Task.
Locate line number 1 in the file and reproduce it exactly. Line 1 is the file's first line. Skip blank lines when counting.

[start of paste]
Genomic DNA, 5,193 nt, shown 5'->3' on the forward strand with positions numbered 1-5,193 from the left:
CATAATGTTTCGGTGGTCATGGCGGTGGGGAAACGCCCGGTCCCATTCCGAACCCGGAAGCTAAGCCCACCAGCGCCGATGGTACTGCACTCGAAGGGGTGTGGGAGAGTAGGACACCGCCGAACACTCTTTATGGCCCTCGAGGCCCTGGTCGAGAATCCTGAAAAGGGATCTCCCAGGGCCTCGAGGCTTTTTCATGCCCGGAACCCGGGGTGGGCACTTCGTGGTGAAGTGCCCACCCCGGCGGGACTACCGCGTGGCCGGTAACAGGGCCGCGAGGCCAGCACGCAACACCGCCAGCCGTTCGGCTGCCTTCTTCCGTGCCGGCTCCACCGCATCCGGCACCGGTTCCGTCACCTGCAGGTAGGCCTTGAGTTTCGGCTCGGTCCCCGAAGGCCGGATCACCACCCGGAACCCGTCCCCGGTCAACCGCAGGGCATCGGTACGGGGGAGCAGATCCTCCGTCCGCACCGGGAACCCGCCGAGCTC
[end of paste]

Genomic DNA, 5,193 nt, shown 5'->3' on the forward strand with positions numbered 1-5,193 from the left: